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Reports on Russia and Rwanda Win Top US Journalism Awards


Winners of the most prestigious awards in U.S. print journalism, the Pulitzer prizes, were announced in New York today. Reporters for the Los Angeles Times and Newsday share the international reporting award for their coverage of Russia and Rwanda as those nations cope with the past and try to move forward.

The Pulitzer Committee cited Dele Olojede of the suburban New York newspaper Newsday for his reporting on Rwanda a decade after genocide ravaged the nation. Mr. Olojede shared the international reporting award with Los Angeles Times' reporter Kim Murphy for her coverage of Russia's struggles with terrorism, the economy and democracy.

Sig Gissler, the awards administrator, said it was only the sixth time that the board gave the award for international reporting to two journalists. "This year, I think you see the two examples, one where the coverage is of Russia, including the problems in Chechnya, and the other, by Olojede, was revisiting Rwanda by 10 years after the bloodbath. So they're two different kinds of international coverage and I think the board felt they were both very excellent, and so they, this time decided to award two prizes for international coverage," he said.

Mr. Gissler noted the decline in coverage of the Iraq war among the submissions, and of the overall value of international news coverage for Americans. "The importance of the international reporting award is to honor courageous and effective coverage of our planet. Often under
great, great personal risk. And to encourage stories that will give American newspaper readers full in-depth understanding of what's going on in this world," he said.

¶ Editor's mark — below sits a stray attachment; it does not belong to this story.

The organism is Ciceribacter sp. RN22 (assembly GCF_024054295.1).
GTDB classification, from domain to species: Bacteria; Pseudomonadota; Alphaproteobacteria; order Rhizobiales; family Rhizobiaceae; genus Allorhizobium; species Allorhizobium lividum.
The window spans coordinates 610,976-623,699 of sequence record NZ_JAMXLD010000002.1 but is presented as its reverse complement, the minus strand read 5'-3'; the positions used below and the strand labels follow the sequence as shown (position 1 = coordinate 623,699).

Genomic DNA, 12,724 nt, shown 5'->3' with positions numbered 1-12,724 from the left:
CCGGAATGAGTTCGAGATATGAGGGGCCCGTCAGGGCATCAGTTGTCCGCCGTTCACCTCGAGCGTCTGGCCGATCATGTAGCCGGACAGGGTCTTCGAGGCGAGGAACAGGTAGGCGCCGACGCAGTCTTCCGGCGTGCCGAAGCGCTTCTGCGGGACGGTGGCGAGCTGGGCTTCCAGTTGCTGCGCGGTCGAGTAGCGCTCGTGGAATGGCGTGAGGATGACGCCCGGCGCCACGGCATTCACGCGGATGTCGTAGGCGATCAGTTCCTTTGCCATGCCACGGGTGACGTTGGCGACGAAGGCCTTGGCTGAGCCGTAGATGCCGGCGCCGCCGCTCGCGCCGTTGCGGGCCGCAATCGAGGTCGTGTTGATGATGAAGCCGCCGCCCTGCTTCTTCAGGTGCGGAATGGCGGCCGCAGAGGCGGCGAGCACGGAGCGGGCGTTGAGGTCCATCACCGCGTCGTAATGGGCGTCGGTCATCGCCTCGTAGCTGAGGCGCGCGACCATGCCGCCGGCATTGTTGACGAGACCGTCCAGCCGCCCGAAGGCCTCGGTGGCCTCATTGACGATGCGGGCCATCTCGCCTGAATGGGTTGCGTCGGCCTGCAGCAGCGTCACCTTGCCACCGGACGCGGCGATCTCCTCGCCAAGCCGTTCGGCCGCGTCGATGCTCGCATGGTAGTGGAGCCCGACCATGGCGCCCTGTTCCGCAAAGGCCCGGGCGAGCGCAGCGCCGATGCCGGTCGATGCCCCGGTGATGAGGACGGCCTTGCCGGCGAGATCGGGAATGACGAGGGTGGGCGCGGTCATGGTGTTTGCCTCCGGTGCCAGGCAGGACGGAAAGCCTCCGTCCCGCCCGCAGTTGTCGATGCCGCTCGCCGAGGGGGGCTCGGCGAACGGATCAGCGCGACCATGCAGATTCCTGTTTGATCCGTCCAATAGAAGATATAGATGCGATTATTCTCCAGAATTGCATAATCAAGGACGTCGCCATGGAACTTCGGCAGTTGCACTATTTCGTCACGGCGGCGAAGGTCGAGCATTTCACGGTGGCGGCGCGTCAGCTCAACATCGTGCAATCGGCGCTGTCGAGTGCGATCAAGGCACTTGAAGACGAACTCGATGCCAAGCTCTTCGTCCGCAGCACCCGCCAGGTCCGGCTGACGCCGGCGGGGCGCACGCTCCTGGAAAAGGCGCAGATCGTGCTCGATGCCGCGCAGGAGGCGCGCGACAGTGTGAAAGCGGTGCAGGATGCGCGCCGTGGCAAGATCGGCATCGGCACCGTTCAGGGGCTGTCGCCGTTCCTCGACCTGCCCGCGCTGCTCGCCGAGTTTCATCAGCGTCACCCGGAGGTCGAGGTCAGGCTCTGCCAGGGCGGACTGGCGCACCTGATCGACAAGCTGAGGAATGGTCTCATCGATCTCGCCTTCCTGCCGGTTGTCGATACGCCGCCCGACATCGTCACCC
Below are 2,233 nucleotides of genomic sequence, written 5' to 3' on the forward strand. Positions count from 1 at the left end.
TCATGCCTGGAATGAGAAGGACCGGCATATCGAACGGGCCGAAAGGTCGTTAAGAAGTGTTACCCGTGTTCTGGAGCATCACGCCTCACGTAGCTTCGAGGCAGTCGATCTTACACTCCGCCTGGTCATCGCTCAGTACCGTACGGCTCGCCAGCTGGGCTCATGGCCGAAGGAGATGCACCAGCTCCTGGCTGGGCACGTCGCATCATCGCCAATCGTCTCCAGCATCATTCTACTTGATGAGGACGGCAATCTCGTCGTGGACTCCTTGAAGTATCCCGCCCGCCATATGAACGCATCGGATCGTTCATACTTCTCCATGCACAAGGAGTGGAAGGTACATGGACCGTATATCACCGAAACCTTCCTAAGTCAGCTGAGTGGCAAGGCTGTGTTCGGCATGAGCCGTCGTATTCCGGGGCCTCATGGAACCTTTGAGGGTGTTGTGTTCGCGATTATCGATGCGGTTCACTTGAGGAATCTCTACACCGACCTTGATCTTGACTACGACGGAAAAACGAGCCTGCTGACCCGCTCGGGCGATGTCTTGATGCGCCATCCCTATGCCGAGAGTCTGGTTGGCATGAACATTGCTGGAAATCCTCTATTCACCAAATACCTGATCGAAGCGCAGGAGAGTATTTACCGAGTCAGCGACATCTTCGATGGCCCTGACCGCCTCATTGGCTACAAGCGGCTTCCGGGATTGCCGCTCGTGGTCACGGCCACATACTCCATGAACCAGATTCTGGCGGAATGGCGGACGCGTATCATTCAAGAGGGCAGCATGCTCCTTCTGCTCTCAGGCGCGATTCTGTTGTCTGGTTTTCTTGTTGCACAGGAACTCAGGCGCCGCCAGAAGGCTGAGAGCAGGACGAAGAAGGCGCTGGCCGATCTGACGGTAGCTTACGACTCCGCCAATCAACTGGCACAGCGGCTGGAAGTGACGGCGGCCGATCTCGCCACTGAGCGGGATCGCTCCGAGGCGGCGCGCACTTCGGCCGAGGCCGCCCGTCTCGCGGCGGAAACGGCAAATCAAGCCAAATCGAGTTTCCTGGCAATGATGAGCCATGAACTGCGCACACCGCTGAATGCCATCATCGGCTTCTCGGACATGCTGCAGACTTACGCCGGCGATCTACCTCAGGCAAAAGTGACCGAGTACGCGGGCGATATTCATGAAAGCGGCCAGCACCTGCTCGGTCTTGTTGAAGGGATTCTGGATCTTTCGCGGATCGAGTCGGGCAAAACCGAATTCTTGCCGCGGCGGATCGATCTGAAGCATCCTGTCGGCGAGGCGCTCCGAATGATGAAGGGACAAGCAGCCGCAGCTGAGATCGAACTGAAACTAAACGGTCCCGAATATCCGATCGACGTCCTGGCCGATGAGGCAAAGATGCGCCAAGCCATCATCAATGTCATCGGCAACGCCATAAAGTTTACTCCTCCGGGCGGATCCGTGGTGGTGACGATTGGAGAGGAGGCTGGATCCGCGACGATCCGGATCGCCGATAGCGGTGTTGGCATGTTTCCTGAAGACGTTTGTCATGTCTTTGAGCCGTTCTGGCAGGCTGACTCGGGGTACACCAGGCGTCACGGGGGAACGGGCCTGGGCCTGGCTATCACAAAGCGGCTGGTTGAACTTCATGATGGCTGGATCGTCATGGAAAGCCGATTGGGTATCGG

The Los Angeles Times also won the public service award for exposing deadly medical problems and racial injustice at a major public hospital.

New York Times business reporter Walt Bogdanich won the national reporting award for a series exposing a corporate cover up of fatal accidents at railroad crossings. He won a Pulitzer in 1988 while working for the Wall Street Journal.

But several local newspapers beat big competitors for some of the top prizes this year with stories of sexual scandals. The Newark, New Jersey Star Ledger won the prize for breaking news for its coverage of the resignation of New Jersey's governor after his announcement that he was homosexual and had had an adulterous affair with a male lover. And a reporter for The Willamette Week, a local Oregon publication, won the coveted investigative reporting prize for reports of a former governor's sexual misconduct with a 14-year-old girl.

The Associated Press received the breaking news photography award for what the Pulitzer Committee called its "stunning series of photographs of bloody yearlong combat inside Iraqi cities.

The Pulitzer committee also gives out prizes in the arts. This year playwright John Patrick Shanley took home top honors in drama for his play Doubt, about a nun who suspects a priest of molesting children.

All of the prizes are worth $10,000 except for the public service award, a gold medal. Columbia University administers the awards for the Pulitzer Committee.
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